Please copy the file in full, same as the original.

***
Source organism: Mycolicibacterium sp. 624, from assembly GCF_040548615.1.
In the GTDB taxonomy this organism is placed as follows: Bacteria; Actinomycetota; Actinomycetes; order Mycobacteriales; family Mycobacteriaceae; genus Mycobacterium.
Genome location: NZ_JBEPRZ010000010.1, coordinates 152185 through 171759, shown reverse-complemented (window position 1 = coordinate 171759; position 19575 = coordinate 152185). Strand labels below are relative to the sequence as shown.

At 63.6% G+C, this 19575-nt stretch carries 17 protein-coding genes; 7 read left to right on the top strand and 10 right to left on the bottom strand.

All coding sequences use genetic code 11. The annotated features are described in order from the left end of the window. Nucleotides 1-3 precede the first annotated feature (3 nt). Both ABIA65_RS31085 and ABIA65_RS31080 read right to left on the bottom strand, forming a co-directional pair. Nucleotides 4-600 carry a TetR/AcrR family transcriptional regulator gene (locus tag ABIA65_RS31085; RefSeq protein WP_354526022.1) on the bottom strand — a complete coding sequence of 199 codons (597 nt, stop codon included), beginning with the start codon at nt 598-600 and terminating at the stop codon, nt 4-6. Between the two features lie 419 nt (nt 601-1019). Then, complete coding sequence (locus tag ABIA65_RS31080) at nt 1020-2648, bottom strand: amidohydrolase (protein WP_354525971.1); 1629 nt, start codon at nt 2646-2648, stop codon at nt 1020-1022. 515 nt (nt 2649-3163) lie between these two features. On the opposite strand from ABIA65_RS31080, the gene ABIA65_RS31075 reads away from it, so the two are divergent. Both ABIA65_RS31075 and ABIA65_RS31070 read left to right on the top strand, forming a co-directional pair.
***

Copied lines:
Source organism: Mycolicibacterium sp. 624, from assembly GCF_040548615.1.
In the GTDB taxonomy this organism is placed as follows: Bacteria; Actinomycetota; Actinomycetes; order Mycobacteriales; family Mycobacteriaceae; genus Mycobacterium.
Genome location: NZ_JBEPRZ010000010.1, coordinates 152185 through 171759, shown reverse-complemented (window position 1 = coordinate 171759; position 19575 = coordinate 152185). Strand labels below are relative to the sequence as shown.

At 63.6% G+C, this 19575-nt stretch carries 17 protein-coding genes; 7 read left to right on the top strand and 10 right to left on the bottom strand.

All coding sequences use genetic code 11. The annotated features are described in order from the left end of the window. Nucleotides 1-3 precede the first annotated feature (3 nt). Both ABIA65_RS31085 and ABIA65_RS31080 read right to left on the bottom strand, forming a co-directional pair. Nucleotides 4-600 carry a TetR/AcrR family transcriptional regulator gene (locus tag ABIA65_RS31085; RefSeq protein WP_354526022.1) on the bottom strand — a complete coding sequence of 199 codons (597 nt, stop codon included), beginning with the start codon at nt 598-600 and terminating at the stop codon, nt 4-6. Between the two features lie 419 nt (nt 601-1019). Then, complete coding sequence (locus tag ABIA65_RS31080) at nt 1020-2648, bottom strand: amidohydrolase (protein WP_354525971.1); 1629 nt, start codon at nt 2646-2648, stop codon at nt 1020-1022. 515 nt (nt 2649-3163) lie between these two features. On the opposite strand from ABIA65_RS31080, the gene ABIA65_RS31075 reads away from it, so the two are divergent. Both ABIA65_RS31075 and ABIA65_RS31070 read left to right on the top strand, forming a co-directional pair.